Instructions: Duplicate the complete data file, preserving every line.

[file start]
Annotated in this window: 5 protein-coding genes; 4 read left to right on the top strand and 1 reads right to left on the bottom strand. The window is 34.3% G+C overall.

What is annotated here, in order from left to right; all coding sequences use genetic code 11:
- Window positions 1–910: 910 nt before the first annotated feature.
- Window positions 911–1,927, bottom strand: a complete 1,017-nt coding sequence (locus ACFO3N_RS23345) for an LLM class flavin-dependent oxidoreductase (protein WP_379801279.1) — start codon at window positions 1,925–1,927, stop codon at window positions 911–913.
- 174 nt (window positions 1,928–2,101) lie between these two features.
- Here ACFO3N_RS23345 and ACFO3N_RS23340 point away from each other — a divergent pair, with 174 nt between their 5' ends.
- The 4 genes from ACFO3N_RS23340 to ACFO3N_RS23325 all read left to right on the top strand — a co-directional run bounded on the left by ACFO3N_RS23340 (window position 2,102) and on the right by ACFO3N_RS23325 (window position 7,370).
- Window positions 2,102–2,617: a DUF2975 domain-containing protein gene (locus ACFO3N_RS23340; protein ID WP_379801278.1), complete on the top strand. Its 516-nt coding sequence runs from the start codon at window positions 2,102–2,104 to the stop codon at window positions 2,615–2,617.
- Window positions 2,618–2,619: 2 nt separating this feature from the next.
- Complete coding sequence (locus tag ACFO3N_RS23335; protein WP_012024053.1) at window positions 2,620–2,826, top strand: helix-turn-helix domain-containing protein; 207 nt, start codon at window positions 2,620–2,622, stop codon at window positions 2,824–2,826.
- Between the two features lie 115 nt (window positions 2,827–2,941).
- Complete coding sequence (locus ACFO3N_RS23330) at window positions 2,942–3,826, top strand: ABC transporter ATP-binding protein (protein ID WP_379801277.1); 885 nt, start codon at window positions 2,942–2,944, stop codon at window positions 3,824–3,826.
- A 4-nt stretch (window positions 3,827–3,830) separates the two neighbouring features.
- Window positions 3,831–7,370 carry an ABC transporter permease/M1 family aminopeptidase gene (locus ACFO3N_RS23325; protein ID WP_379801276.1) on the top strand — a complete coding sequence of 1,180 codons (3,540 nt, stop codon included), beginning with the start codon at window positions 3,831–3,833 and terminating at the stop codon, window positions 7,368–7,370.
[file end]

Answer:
Annotated in this window: 5 protein-coding genes; 4 read left to right on the top strand and 1 reads right to left on the bottom strand. The window is 34.3% G+C overall.

What is annotated here, in order from left to right; all coding sequences use genetic code 11:
- Window positions 1–910: 910 nt before the first annotated feature.
- Window positions 911–1,927, bottom strand: a complete 1,017-nt coding sequence (locus ACFO3N_RS23345) for an LLM class flavin-dependent oxidoreductase (protein WP_379801279.1) — start codon at window positions 1,925–1,927, stop codon at window positions 911–913.
- 174 nt (window positions 1,928–2,101) lie between these two features.
- Here ACFO3N_RS23345 and ACFO3N_RS23340 point away from each other — a divergent pair, with 174 nt between their 5' ends.
- The 4 genes from ACFO3N_RS23340 to ACFO3N_RS23325 all read left to right on the top strand — a co-directional run bounded on the left by ACFO3N_RS23340 (window position 2,102) and on the right by ACFO3N_RS23325 (window position 7,370).
- Window positions 2,102–2,617: a DUF2975 domain-containing protein gene (locus ACFO3N_RS23340; protein ID WP_379801278.1), complete on the top strand. Its 516-nt coding sequence runs from the start codon at window positions 2,102–2,104 to the stop codon at window positions 2,615–2,617.
- Window positions 2,618–2,619: 2 nt separating this feature from the next.
- Complete coding sequence (locus tag ACFO3N_RS23335; protein WP_012024053.1) at window positions 2,620–2,826, top strand: helix-turn-helix domain-containing protein; 207 nt, start codon at window positions 2,620–2,622, stop codon at window positions 2,824–2,826.
- Between the two features lie 115 nt (window positions 2,827–2,941).
- Complete coding sequence (locus ACFO3N_RS23330) at window positions 2,942–3,826, top strand: ABC transporter ATP-binding protein (protein ID WP_379801277.1); 885 nt, start codon at window positions 2,942–2,944, stop codon at window positions 3,824–3,826.
- A 4-nt stretch (window positions 3,827–3,830) separates the two neighbouring features.
- Window positions 3,831–7,370 carry an ABC transporter permease/M1 family aminopeptidase gene (locus ACFO3N_RS23325; protein ID WP_379801276.1) on the top strand — a complete coding sequence of 1,180 codons (3,540 nt, stop codon included), beginning with the start codon at window positions 3,831–3,833 and terminating at the stop codon, window positions 7,368–7,370.